New exhibition features street photographer Bob Mazzer and the punks, hobos, suits and squares he captured on London's storied tube system since the '70s.
New exhibition at Howard-Griffin Gallery in Shoreditch features street photographer Bob Mazzer and the punks, hobos, suits and squares he captured on London's storied tube system since the '70s.
A man on a ladder with a clock for a face. A skunk-eyed punk girl with a devilock hairdo. A couple kissing through a closing door. A young busker straddling a busy escalator. These are just some of the iconic images shot by mysterious street photographer Bob Mazzer on the London Underground over the last forty-odd years.
Mazzer originally started shooting photos on the Underground on his commute to work as a projectionist at a porn cinema in Kings Cross in the ’70s. Since then he’s amassed a striking body of work that is a unique document of a place and people shifting through different eras. Mazzer is naturally drawn to surreal compositions – subculture kids, down ‘n’ outs and wild women float through his photographs like bright jellyfish in a sea of city grey.
Now, for the first time ever, Mazzer is exhibiting some of his work at the Howard-Griffin Gallery in Shoreditch, June 12 – July 13. We caught up with him to find out more.
When did you first start shooting photos?
I got my first camera when I was thirteen years old and as I loved architecture I went straight down to the London Hilton Hotel that had just been built and took a picture – I still have that picture. It all got very serious for me in 1969 when I went to the USA. This was my first trip abroad and I was twenty-one. The experience to be in a completely different country with a camera freed me up. Everything was new to me and I came back with an armful of pictures. I took pictures of New Jersey where I was visiting my family, of New York where I was visiting friends. And I also went to Pittsburg and Michigan (to meet a girl that I met in London in Euston Station). I took a lot of pictures of people, my friends and family, but also beautiful American cars, American kids and swimming pools. I even took a picture in the New York subway of an American guy falling asleep on a Chinese man’s shoulder.
What drew you to the Underground as a subject?
I was always fascinated by the London Underground. I always found it really interesting and cosy down there. You can be with a hundred people kind of anonymously and you can photograph all of them. At the time this was a cool thing to do. I was also really interested in the sociological phenomena of it all. Two strangers sitting closely next to each other for half an hour. And if you think about it, all the big cities in the world have this other city under the ground, this very complicated and fascinating engineering. But mainly my subject was what happened to people down there more than the Underground itself.
What characters interested you?
Normal people behaving as if they were at home, but in public. In those days there was no surveillance, bombs, no paranoia about photographing children etc. I had a little un-intrusive black camera, which allowed me to take as many pictures I liked, of whom and of what I liked. I shot a lot of couples, I like romance. In the first pictures, as a twenty-year-old young man I took photos of strange looking girls. It was also the days of [the cult photographer film] Blowup and it was very cool to be a photographer. There were thousands of photographers in the streets but no one on the Underground and moreover, I did it for forty years.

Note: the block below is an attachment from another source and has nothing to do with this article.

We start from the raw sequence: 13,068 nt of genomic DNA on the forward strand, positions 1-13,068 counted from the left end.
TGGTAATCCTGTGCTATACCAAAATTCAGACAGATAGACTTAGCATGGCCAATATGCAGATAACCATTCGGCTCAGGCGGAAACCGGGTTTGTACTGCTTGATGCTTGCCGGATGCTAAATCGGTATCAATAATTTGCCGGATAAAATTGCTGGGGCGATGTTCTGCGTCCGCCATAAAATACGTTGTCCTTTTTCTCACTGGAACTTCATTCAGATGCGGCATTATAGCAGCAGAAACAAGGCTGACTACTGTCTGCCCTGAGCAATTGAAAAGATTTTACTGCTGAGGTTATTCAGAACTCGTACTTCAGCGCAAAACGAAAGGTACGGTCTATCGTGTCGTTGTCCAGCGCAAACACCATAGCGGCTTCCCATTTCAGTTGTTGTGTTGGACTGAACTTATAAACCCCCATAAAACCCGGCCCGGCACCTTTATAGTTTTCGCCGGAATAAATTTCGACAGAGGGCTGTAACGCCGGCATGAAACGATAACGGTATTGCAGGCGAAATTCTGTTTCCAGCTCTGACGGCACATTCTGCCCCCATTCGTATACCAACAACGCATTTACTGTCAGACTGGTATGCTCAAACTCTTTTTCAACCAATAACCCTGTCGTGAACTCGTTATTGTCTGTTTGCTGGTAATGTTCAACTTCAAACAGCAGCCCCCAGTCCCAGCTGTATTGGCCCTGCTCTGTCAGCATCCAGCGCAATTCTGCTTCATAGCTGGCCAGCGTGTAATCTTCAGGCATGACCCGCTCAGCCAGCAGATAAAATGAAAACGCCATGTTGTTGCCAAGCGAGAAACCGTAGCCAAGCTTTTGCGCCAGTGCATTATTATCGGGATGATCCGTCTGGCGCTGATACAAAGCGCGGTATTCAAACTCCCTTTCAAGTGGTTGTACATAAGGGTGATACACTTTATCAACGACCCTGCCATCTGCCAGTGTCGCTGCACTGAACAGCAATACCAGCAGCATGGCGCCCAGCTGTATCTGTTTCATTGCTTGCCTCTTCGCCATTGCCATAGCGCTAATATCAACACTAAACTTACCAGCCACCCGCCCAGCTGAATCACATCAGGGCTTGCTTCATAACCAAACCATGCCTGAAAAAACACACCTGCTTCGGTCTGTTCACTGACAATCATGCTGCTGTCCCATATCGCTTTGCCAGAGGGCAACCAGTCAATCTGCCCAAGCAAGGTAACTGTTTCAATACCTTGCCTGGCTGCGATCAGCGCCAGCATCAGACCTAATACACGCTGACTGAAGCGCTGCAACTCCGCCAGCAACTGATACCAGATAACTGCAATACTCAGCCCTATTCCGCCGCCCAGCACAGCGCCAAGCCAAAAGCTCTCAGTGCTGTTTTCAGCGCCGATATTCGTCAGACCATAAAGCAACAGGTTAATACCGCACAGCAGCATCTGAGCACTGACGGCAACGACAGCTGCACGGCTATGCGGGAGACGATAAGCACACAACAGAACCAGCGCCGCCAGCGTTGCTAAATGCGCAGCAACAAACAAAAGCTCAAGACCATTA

How did people react to the camera?
At first I started to take pictures with distance from people. I didn’t know how close I could get to them. But then, with experience and my Leica camera, which was less intrusive, I got closer to my subjects. On the whole people reacted very positively. Even people who might be seen as touchy and aggressive such as the rockers, ended up being really friendly. Now people see you first as a threat while it should be a friendly exchange.
Were you aware of Bruce Davidson’s Subway work? Was that an inspiration?
I am aware of the work but I was doing this for years before he did. When I saw his work for the first time, I thought, “Lucky man!” Because he was well established as a photographer.
Have you continued to shoot the Underground since this body of work?
Yes I have. Why not? Every time I go on the tube I take a picture. The subjects remain the same. I take a lot a secret pictures of people too, in order to capture a special moment. I not only photograph the tube but many parts of London, the urban realm and to a certain extent landscapes. Anything unusual that would catch my attention.
There’s been a lot of controversy recently about people shooting pictures on the Underground. Do you think the internet generation has become more self-conscious/difficult to document?
I don’t think they have been. I think it’s even easier now. Everyone can photograph everyone else with an iPhone. Although at the same time there’s this sort of paranoia going on at the moment, where people are not used to being photographed by strangers.
Why do you think now is the perfect time to share the work?
The time has come and that was largely to do with the internet.
Do you have any other projects in the pipeline?
Yes, but I am afraid that I do not want to reveal anything for the moment. Watch this space.
You can find out more about the exhibition and get the original catalogue at the Howard-Griffin gallery.